digital technologies


Monday, May 27th, 2024 | 16:15 p.m

Informatikkolloquium: Designing End-to-End Privacy-Friendly and Deployable Systems

Konrad-Zuse-Hörsaal (Raum B-201), Vogt-Kölln-Straße 30

Dr. Wouter Lueks, CISPA

Digital technology creates risks to people's privacy in ways that did not exist before. I design end-to-end private systems to mitigate these real-world privacy risks. In this talk I will discuss my designs for two applications. These applications highlight key aspects of my work: I analyse security, privacy, and deployment requirements; and address these requirements by designing new cryptographic primitives and system architectures.

In the first part of this talk, I will present DatashareNetwork, a document search system for investigative journalists that enables them to locate relevant documents for their investigations. DatashareNetwork combines a novel multi-set private set intersection primitive with anonymous communication and authentication systems to create a decentralised and privacy-friendly document search system. In the second part of this talk, I will give an overview of my recent work in designing privacy friendly systems for humanitarian aid distribution. In collaboration with the International Committee for the Red Cross (ICRC) we designed systems for the registration and distribution of humanitarian aid that meets the requirements of the ICRC, while providing strong privacy protection for humanitarian aid distribution.

Wouter Lueks is a tenure-track faculty member at the CISPA Helmholtz Center for Information Security in Saarbrücken, Germany. Before that he was a postdoctoral researcher at EPFL in Lausanne, Switzerland where he worked with Prof. Carmela Troncoso. He is interested in solving real-world problems by designing end-to-end privacy-friendly systems. To do so he combines privacy, applied cryptography, and systems research. His work has real-world impact. For instance, his designs for privacy-friendly contact tracing have been deployed in millions of phones around the world, and his secure document search system is being deployed by a large organization for investigative journalists. 


  • CISPA Helmholtz Center for Information Security
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Tuesday, July 09th, 2024 | 18:15 - 19:45 p.m.

Public Lecture Series: Taming the Machines. Frontier AI Regulation: from Trustworthiness to Sustainability

UHH, Main Building, West Wing, Edmund-Siemers-Allee 1, Room 221

Taming the Machines — Horizons of Artificial Intelligence. The Ethics in Information Technology Public Lecture Series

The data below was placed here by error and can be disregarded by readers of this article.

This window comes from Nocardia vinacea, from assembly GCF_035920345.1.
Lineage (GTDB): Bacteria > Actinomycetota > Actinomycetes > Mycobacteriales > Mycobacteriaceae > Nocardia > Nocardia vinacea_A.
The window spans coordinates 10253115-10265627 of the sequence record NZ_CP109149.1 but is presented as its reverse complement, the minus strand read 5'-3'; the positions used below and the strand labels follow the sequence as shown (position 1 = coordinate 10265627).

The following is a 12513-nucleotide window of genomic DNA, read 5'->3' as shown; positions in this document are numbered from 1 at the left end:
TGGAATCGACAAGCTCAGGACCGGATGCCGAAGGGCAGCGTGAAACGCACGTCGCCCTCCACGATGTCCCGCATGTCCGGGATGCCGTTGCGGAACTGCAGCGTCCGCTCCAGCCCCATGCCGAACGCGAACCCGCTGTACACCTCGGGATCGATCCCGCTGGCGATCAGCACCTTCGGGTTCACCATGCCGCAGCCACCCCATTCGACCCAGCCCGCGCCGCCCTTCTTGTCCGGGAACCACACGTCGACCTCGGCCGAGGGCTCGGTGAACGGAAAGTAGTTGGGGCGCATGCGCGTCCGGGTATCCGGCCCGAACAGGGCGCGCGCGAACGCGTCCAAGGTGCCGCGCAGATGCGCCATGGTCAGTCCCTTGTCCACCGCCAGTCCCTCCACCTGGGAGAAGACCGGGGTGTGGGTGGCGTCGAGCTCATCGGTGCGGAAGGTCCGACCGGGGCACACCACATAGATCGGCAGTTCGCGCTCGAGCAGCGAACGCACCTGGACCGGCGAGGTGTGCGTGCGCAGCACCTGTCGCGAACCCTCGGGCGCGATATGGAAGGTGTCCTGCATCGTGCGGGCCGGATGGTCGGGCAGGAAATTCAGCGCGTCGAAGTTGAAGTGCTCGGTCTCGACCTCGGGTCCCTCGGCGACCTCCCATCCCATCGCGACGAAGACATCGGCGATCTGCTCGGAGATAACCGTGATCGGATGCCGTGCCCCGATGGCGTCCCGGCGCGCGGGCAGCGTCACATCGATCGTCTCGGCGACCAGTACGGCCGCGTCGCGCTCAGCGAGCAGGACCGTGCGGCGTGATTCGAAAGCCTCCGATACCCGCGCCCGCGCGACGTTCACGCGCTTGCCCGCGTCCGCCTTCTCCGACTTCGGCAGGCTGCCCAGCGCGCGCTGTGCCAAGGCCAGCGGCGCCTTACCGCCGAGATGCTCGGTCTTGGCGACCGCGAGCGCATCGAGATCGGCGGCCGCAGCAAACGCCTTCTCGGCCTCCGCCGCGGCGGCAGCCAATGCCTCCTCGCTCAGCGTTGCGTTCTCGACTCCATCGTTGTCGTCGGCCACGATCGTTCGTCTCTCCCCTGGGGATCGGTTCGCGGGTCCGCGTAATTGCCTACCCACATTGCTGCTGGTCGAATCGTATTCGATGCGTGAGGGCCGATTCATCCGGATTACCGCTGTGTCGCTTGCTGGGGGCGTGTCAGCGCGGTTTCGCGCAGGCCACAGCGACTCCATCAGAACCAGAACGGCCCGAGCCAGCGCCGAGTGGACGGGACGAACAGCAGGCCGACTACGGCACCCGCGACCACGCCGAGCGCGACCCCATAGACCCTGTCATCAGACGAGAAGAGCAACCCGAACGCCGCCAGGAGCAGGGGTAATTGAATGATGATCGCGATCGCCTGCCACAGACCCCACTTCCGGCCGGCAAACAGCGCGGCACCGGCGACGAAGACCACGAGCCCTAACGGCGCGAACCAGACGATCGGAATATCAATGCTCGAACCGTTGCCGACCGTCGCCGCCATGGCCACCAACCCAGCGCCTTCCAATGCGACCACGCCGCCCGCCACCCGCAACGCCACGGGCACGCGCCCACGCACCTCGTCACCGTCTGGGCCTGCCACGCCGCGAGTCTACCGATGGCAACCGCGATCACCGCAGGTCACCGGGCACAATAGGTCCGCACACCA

This summer‘s „Taming the Machine“ lecture series sheds light on the ethical, political, legal, and societal dimensions of Artificial Intelligence (AI).
This lecture series brings together perspectives from ethics, politics, law, geography, and media studies to assess the potential for preserving and developing human values in the design, dissemination, and application of AI technologies. How does AI challenge our most fundamental social, political, and economic institutions? How can we bolster (or even improve) them in times of technological disruption? What regulations are needed to render AI environments fairer and more transparent? What needs to be done to make them more sustainable? In what sense could (and even should) we hold AI accountable?
To explore these and other related questions, this public lecture series invites distinguished international researchers to present and discuss their work. To get the latest updates and details how to attend the lectures, please visit

Prof. Dr. Philipp Hacker, European University Viadrina, Frankfurt (Oder), D
Current AI regulation in the EU and globally focus on trustworthiness and accountability, as seen in the AI Act and AI Liability instruments. Yet, they overlook a critical aspect: environmental sustainability. This talk addresses this gap by examining the ICT sector's significant environmental impact. AI technologies, particularly generative models like GPT-4, contribute substantially to global greenhouse gas emissions and water consumption.
The talk assesses how existing and proposed regulations, including EU environmental laws and the GDPR, can be adapted to prioritize sustainability. It advocates for a comprehensive approach to sustainable AI regulation, beyond mere transparency mechanisms for disclosing AI systems' environmental footprint, as proposed in the EU AI Act. The regulatory toolkit must include co-regulation, sustainability-by-design principles, data usage restrictions, and consumption limits, potentially integrating AI into the EU Emissions Trading Scheme. This multidimensional strategy offers a blueprint that can be adapted to other high-emission technologies and infrastructures, such as block chain, the meta-verse, or data centers. Arguably, it is crucial for tackling the twin key transformations of our society: digitization and climate change mitigation.


  • UHH

Universität Hamburg
Adeline Scharfenberg
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Universität Hamburg
Adeline Scharfenberg
Diese E-Mail-Adresse ist vor Spambots geschützt! Zur Anzeige muss JavaScript eingeschaltet sein. 

Universität Hamburg
Adeline Scharfenberg
Diese E-Mail-Adresse ist vor Spambots geschützt! Zur Anzeige muss JavaScript eingeschaltet sein.